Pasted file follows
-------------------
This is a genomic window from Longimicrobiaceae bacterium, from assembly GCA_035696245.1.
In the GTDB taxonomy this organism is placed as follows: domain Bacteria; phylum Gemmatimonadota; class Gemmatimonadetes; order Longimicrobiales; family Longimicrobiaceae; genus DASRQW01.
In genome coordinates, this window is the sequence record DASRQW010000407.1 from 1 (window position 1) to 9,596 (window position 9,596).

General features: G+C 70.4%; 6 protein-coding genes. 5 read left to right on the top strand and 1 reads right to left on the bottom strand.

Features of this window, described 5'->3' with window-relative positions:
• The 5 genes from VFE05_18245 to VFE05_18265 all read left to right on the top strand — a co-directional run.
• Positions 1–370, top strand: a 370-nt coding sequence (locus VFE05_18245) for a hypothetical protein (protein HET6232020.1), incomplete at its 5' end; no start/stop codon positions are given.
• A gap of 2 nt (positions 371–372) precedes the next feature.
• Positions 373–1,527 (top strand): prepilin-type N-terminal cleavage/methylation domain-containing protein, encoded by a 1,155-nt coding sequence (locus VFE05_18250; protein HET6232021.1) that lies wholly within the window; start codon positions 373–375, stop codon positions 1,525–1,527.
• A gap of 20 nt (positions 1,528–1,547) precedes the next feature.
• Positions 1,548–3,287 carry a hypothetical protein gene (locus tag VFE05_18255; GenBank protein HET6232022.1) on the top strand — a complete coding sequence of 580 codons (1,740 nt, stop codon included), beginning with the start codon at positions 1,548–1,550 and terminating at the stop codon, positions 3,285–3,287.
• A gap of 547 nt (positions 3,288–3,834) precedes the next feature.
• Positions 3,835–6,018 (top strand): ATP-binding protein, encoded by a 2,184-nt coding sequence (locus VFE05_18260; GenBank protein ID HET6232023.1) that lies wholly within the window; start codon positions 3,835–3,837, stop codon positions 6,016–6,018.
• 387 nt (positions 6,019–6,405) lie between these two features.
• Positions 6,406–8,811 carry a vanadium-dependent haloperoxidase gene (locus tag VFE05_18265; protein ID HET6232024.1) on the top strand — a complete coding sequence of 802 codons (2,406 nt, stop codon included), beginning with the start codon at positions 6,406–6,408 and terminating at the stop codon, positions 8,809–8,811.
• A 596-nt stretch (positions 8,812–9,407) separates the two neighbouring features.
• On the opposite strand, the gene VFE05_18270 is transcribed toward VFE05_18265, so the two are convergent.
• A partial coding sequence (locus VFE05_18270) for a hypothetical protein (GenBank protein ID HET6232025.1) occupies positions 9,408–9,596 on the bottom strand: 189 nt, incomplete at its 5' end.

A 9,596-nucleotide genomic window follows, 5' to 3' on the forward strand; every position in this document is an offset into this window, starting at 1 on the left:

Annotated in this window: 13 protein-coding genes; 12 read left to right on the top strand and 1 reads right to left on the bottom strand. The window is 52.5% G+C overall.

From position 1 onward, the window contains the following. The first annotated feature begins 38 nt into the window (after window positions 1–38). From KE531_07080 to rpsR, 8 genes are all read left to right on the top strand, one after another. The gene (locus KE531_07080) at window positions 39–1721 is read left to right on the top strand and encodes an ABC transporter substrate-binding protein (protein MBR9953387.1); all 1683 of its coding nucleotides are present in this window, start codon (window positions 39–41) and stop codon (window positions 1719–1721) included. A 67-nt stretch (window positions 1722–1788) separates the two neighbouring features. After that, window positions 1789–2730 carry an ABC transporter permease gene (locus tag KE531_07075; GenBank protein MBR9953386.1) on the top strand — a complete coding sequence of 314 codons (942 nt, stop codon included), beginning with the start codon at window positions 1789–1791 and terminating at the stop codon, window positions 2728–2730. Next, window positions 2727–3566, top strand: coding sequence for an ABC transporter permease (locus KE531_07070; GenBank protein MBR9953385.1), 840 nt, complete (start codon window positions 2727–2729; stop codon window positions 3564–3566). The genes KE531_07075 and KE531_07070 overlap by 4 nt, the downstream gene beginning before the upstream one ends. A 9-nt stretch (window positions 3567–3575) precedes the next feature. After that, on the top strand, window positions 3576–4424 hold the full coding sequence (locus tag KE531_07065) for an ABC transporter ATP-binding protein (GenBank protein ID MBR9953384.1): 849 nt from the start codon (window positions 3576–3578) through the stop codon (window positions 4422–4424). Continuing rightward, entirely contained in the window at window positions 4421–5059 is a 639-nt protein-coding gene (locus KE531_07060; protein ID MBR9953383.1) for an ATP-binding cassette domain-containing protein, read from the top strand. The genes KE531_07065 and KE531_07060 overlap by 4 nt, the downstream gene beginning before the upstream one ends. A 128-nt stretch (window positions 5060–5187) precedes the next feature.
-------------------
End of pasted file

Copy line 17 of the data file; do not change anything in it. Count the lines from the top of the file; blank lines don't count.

• On the opposite strand, the gene VFE05_18270 is transcribed toward VFE05_18265, so the two are convergent.